BEAUTY SLEEP Expert tips for restful sleep and glowing skin.
We know that a good night's rest is essential for our mental and physical wellbeing, but is there really such a thing as 'beauty sleep'?
With one third of Britons now averaging just ve hours sleep each night, it’s no wonder that sleep is always on our mind these days. From exhausted mums comparing bedtime battle stories, to those whose minds race when they hit the pillow, good sleep is the one gift that everyone wants.
It’s well known that poor sleep has numerous negative e ects on the body. These can include headaches, drowsiness, lowered immunity and irritability, and a lack of good quality sleep can also speed up the ageing process. “The body goes through ve distinct sleep stages, from light to deep sleep, and then nally dream sleep,” explains insomnia specialist, Kathryn Pinkham (theinsomniaclinic.co.uk). “A combination of all of these stages in sequence, repeated several times during the night, is required for a good night’s sleep. The ageing process can accelerate when this sequence is interrupted, especially during the later stages when the body is healing itself,” she adds.
The dream sleep stage is when all the beauty magic happens – during this stage, the body has a surge of Human Growth Hormone (HGH). HGH helps rebuild and repair body tissue, as well as increase cell production. This cellular regeneration cycle takes on average 28 days, peaking each night at 2am, and is said to be the key to glowing skin. Old cells tend to be rough and dehydrated, causing the skin to look crinkly, but these new cells will always look more radiant, smooth and plump – something that many of us search for in our beauty shopping trips.
A poor night’s sleep also causes the body to produce higher levels of cortisol (a stress hormone), which can a ect your skin. Studies suggest that high levels of cortisol cause inflammation in the body and decrease the production of collagen, which is what makes young skin bouncy and plump.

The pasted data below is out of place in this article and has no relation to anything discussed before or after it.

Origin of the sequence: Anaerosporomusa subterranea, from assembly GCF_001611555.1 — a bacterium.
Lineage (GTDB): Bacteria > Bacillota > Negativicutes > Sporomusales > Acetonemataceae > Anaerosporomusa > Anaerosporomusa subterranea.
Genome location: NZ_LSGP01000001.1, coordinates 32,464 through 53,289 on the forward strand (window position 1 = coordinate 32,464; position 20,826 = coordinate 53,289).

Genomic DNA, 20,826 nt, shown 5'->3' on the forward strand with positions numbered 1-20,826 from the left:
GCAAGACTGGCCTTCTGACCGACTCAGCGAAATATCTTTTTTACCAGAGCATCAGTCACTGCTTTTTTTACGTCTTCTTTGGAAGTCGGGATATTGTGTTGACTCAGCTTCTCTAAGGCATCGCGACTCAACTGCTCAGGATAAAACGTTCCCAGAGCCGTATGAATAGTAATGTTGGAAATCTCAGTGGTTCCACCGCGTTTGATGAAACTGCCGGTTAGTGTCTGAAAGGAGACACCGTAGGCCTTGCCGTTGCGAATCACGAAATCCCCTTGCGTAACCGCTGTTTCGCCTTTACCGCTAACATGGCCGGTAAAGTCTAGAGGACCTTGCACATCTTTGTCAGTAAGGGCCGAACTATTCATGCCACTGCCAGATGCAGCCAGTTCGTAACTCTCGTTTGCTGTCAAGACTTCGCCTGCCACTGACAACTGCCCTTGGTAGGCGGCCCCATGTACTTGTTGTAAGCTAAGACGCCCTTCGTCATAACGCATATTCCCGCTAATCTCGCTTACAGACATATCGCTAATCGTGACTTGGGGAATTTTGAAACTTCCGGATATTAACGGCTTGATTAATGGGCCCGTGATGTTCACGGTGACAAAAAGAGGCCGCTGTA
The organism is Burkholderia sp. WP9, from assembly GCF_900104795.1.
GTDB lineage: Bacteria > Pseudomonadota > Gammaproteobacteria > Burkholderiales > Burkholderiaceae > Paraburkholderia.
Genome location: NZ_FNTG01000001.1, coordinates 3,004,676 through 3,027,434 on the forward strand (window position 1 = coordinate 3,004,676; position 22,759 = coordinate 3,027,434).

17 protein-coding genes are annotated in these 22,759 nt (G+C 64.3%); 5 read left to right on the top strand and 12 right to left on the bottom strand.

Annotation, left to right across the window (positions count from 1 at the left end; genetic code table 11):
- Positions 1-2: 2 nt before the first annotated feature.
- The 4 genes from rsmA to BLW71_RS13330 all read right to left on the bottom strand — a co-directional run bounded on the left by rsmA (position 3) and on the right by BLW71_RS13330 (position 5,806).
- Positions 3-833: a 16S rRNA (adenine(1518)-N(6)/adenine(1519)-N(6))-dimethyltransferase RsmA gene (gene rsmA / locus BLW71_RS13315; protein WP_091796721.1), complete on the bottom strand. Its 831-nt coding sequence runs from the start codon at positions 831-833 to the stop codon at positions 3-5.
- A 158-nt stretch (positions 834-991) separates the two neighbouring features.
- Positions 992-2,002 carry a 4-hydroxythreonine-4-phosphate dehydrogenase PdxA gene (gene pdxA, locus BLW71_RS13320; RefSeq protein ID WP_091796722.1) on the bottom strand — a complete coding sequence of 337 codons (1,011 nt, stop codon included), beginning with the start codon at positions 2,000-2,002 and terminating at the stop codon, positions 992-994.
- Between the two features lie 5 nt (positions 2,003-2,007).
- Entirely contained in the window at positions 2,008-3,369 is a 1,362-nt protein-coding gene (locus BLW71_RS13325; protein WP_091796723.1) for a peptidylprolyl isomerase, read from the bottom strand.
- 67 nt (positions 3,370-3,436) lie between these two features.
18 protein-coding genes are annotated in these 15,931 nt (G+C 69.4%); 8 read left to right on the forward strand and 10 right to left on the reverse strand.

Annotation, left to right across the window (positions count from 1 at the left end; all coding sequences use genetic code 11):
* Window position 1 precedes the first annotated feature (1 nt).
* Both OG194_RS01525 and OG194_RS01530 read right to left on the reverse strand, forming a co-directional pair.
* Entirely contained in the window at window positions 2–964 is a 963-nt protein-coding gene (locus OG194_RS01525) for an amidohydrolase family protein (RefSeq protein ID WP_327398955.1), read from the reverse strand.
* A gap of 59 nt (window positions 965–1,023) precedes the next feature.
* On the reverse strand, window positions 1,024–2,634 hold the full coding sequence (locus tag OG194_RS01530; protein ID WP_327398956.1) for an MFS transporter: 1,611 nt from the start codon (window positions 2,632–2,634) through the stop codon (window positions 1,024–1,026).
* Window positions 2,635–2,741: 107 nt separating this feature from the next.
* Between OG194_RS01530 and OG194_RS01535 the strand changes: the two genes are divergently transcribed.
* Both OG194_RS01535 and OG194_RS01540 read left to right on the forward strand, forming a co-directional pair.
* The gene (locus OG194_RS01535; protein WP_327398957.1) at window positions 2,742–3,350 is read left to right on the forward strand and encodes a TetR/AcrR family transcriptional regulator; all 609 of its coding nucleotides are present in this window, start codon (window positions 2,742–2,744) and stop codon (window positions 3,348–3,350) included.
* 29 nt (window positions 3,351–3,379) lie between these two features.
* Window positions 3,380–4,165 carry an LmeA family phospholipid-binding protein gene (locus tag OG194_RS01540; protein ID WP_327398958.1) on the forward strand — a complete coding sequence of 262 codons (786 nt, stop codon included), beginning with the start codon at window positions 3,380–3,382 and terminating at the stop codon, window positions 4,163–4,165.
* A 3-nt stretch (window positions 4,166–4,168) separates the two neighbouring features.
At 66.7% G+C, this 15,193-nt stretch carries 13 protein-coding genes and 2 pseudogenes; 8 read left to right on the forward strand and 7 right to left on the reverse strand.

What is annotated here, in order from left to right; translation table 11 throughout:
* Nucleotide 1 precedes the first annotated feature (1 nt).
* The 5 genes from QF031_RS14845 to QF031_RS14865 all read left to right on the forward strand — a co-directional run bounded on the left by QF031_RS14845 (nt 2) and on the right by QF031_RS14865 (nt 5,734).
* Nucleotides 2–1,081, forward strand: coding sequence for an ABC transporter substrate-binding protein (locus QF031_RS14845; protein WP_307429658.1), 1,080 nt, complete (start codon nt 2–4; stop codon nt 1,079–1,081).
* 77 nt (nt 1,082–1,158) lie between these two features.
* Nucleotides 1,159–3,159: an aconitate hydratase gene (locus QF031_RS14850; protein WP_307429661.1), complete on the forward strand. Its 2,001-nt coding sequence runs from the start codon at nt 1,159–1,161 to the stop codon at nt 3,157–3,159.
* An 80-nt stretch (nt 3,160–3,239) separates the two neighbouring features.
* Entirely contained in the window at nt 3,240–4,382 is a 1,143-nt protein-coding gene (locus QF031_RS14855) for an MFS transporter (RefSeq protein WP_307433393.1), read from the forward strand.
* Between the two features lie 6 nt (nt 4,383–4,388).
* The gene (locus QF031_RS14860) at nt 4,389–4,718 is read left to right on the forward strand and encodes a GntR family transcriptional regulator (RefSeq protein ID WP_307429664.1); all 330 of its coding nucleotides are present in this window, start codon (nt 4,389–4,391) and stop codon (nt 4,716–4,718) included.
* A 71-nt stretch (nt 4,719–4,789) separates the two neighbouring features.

“Collagen is a protein that makes up approximately 75 to 80 percent of the dermis [the inner layer of the two main layers of cells that make up our skin],” says Dr Prerna Mittall (inspiremeclinic.co.uk). “Our skin looks younger when collagen is sufficiently topped up.” When collagen breaks down, skin starts to sag and lose its suppleness. This occurs gradually as skin ages, so it can’t be completely avoided, but there are a few things that will speed up this process – frequent poor sleep quality is one of them.
So, how can we improve the quality of our sleep? If you have no trouble falling asleep then simple solutions, such as setting a bedtime and switching o from screens an hour before bed, can make a huge di erence. But if you can’t drift o ? Kathryn advises a structured routine to help boost our ‘sleep drive’ – our appetite for sleep – because when it comes to sleep, it’s quality over quantity.
Rather than aiming for the eight-hour gold standard, and spending half of that time tossing and turning, Kathryn suggests that it’s all about balancing our sleep drive and our ‘sleep window’. “Use a diary to keep track of how much good quality sleep you are actually getting. This number is your sleep window,” she explains. “For example, if you can get six hours of unbroken sleep, then your sleep window should be around six hours – 12am-6am, for instance. This means that from 6am-midnight the following day, you are awake and building a strong, healthy sleep drive.
Stick with this routine seven days a week.” By creating a solid routine, your body will learn when to be asleep and when to be awake, which will then help you to settle into snoozemode more quickly and easily.
Sometimes, however, getting more quality sleep simply isn’t possible. Whether it’s nighttime breastfeeding, working a night shift or a big night out that’s cutting into your beauty sleep, thankfully the right skincare techniques can help to maintain a healthy glow whatever life throws your way. Read on for beauty expert Melissa’s top recommendations...
Clockwise from top: our sleep can be affected by technology; keeping a sleep journal can help to establish a better routine; good quality sleep helps to keep skin supple.